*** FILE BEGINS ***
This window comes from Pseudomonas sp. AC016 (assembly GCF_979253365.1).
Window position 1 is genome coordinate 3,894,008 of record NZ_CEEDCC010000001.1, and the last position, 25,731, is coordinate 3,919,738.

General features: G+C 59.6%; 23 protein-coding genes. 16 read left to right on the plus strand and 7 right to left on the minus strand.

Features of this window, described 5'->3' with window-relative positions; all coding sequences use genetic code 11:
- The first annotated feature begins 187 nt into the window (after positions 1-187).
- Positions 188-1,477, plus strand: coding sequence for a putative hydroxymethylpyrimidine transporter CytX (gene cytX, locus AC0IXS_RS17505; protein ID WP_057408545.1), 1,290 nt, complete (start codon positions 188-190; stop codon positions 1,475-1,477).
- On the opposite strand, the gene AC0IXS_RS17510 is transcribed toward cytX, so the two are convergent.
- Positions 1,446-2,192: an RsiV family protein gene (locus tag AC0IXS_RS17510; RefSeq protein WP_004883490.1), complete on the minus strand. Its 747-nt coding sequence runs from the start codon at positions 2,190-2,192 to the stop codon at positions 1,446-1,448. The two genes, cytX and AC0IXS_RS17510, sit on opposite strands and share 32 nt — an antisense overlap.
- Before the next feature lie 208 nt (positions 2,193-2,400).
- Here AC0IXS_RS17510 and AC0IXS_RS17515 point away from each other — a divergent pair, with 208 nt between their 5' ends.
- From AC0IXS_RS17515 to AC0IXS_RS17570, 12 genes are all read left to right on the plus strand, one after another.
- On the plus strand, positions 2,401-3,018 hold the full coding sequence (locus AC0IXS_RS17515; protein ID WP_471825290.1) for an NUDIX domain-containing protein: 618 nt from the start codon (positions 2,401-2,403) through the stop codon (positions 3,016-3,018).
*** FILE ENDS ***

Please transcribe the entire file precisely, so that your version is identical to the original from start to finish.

This window comes from Pseudomonas sp. AC016 (assembly GCF_979253365.1).
Window position 1 is genome coordinate 3,894,008 of record NZ_CEEDCC010000001.1, and the last position, 25,731, is coordinate 3,919,738.

General features: G+C 59.6%; 23 protein-coding genes. 16 read left to right on the plus strand and 7 right to left on the minus strand.

Features of this window, described 5'->3' with window-relative positions; all coding sequences use genetic code 11:
- The first annotated feature begins 187 nt into the window (after positions 1-187).
- Positions 188-1,477, plus strand: coding sequence for a putative hydroxymethylpyrimidine transporter CytX (gene cytX, locus AC0IXS_RS17505; protein ID WP_057408545.1), 1,290 nt, complete (start codon positions 188-190; stop codon positions 1,475-1,477).
- On the opposite strand, the gene AC0IXS_RS17510 is transcribed toward cytX, so the two are convergent.
- Positions 1,446-2,192: an RsiV family protein gene (locus tag AC0IXS_RS17510; RefSeq protein WP_004883490.1), complete on the minus strand. Its 747-nt coding sequence runs from the start codon at positions 2,190-2,192 to the stop codon at positions 1,446-1,448. The two genes, cytX and AC0IXS_RS17510, sit on opposite strands and share 32 nt — an antisense overlap.
- Before the next feature lie 208 nt (positions 2,193-2,400).
- Here AC0IXS_RS17510 and AC0IXS_RS17515 point away from each other — a divergent pair, with 208 nt between their 5' ends.
- From AC0IXS_RS17515 to AC0IXS_RS17570, 12 genes are all read left to right on the plus strand, one after another.
- On the plus strand, positions 2,401-3,018 hold the full coding sequence (locus AC0IXS_RS17515; protein ID WP_471825290.1) for an NUDIX domain-containing protein: 618 nt from the start codon (positions 2,401-2,403) through the stop codon (positions 3,016-3,018).